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Acta physiologica (Oxford, England)

Hyperventilation in normoxia following myocardial infarction in rats: a shift in the set point of the hypoxic ventilatory response.


PMID 25980319

Abstract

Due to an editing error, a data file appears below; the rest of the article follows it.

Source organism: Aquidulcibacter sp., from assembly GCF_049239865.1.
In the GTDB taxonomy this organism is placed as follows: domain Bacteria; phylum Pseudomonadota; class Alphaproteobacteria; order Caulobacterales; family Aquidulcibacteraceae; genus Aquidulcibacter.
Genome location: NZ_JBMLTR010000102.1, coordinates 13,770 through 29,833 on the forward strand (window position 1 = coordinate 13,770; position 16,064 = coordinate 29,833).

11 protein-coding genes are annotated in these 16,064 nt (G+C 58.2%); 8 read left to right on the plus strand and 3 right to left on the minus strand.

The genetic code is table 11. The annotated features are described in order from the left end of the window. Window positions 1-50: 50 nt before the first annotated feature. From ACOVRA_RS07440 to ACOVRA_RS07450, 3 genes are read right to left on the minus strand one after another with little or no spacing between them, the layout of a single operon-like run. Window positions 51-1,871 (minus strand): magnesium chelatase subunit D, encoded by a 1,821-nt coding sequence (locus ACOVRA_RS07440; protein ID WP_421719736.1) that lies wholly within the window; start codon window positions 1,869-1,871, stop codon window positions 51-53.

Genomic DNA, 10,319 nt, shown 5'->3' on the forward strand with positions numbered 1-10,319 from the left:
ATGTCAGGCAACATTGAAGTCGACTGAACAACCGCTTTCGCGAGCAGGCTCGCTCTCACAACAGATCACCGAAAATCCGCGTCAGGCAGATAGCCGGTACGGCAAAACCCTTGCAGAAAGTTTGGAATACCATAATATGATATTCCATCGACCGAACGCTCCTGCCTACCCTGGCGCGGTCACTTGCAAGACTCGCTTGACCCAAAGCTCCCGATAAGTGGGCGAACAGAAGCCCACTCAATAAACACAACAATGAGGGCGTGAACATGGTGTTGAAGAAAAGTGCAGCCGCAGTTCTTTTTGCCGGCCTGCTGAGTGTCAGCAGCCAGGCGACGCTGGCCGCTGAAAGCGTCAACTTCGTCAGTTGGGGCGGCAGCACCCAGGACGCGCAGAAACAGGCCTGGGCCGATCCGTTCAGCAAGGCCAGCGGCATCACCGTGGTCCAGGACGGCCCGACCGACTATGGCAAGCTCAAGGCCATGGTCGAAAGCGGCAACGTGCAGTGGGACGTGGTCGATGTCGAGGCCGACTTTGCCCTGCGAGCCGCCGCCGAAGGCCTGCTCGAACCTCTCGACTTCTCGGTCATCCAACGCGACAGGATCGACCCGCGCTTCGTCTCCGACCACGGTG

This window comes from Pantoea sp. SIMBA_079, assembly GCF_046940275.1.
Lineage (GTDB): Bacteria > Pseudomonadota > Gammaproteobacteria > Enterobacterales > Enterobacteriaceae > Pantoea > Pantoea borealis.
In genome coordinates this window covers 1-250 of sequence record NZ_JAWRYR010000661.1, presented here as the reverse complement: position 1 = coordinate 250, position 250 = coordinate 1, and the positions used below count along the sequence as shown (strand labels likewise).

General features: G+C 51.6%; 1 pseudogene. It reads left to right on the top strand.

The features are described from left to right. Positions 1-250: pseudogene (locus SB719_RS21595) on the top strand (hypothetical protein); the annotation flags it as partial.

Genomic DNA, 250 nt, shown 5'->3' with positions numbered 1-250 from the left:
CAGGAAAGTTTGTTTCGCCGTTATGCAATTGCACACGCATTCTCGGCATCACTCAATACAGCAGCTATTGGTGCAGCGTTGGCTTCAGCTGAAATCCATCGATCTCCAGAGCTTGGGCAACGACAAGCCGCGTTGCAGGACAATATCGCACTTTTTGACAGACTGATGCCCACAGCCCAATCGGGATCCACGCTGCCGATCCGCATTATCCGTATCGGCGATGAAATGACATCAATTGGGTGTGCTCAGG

The peripheral chemoreflex is augmented in heart failure, and it may contribute to sympathoexcitation. This study aimed to investigate both the chemoreflex and the cardiac sympathetic nerve activity in the acute-stage post-myocardial infarction. Myocardial infarction was induced in male adult Sprague-Dawley rats by permanent ligation of the left anterior descending coronary artery. Within-animal repeated measure assessment of normoxic and hypoxic ventilation patterns was determined with whole-body plethysmography and compared to sham-operated controls. Cardiac function, morphology and cardiac sympathetic nerve activity were determined 14 days later. Infarction induced increases in normoxic ventilation through increases in tidal volume within 3 days. At the same time points, the hypoxic ventilatory response to short durations (10 min) of hypoxia (8, 10 and 12% inspired O2 ) was blunted. At the end of the experiment (D14), increases in nerve activity, specifically through increased firing rate, and significant cardiac dysfunction (ejection fraction 43%) were observed in myocardial infarction (MI) group. An augmentation of normoxic ventilation caused by myocardial infarction occurs before the amplification of the hypoxic ventilatory response. It occurs much earlier following myocardial injury than previously demonstrated and may have a role in initiating cardiac sympathoexcitation. The difference in the augmentation of hypoxic response between early and late stages post-myocardial infarction suggest that the initial change in the chemoreflex is an alteration to the operating point of chemoreflex.

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